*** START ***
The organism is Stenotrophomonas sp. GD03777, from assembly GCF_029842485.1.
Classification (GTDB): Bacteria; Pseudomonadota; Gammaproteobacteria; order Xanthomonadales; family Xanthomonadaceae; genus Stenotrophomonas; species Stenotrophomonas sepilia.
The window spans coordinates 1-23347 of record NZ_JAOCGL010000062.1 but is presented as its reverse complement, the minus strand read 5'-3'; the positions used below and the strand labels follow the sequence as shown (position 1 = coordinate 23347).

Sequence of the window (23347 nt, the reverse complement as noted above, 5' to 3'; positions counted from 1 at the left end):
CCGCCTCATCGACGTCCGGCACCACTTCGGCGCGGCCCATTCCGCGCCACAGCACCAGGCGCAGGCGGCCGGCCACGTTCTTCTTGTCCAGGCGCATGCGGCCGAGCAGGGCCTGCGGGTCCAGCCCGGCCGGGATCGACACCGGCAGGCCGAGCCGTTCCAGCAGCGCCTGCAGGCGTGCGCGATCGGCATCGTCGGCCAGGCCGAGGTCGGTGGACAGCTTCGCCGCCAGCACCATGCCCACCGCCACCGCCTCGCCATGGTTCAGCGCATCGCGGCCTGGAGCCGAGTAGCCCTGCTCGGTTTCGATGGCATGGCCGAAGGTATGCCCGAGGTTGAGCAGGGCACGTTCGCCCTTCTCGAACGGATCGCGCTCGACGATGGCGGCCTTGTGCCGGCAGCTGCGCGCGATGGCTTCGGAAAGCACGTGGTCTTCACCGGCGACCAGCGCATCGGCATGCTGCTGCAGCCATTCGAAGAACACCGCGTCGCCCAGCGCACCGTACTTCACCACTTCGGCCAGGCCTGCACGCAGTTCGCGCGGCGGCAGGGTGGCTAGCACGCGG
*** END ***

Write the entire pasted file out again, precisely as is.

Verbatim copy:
The organism is Stenotrophomonas sp. GD03777, from assembly GCF_029842485.1.
Classification (GTDB): Bacteria; Pseudomonadota; Gammaproteobacteria; order Xanthomonadales; family Xanthomonadaceae; genus Stenotrophomonas; species Stenotrophomonas sepilia.
The window spans coordinates 1-23347 of record NZ_JAOCGL010000062.1 but is presented as its reverse complement, the minus strand read 5'-3'; the positions used below and the strand labels follow the sequence as shown (position 1 = coordinate 23347).

Sequence of the window (23347 nt, the reverse complement as noted above, 5' to 3'; positions counted from 1 at the left end):
CCGCCTCATCGACGTCCGGCACCACTTCGGCGCGGCCCATTCCGCGCCACAGCACCAGGCGCAGGCGGCCGGCCACGTTCTTCTTGTCCAGGCGCATGCGGCCGAGCAGGGCCTGCGGGTCCAGCCCGGCCGGGATCGACACCGGCAGGCCGAGCCGTTCCAGCAGCGCCTGCAGGCGTGCGCGATCGGCATCGTCGGCCAGGCCGAGGTCGGTGGACAGCTTCGCCGCCAGCACCATGCCCACCGCCACCGCCTCGCCATGGTTCAGCGCATCGCGGCCTGGAGCCGAGTAGCCCTGCTCGGTTTCGATGGCATGGCCGAAGGTATGCCCGAGGTTGAGCAGGGCACGTTCGCCCTTCTCGAACGGATCGCGCTCGACGATGGCGGCCTTGTGCCGGCAGCTGCGCGCGATGGCTTCGGAAAGCACGTGGTCTTCACCGGCGACCAGCGCATCGGCATGCTGCTGCAGCCATTCGAAGAACACCGCGTCGCCCAGCGCACCGTACTTCACCACTTCGGCCAGGCCTGCACGCAGTTCGCGCGGCGGCAGGGTGGCTAGCACGCGG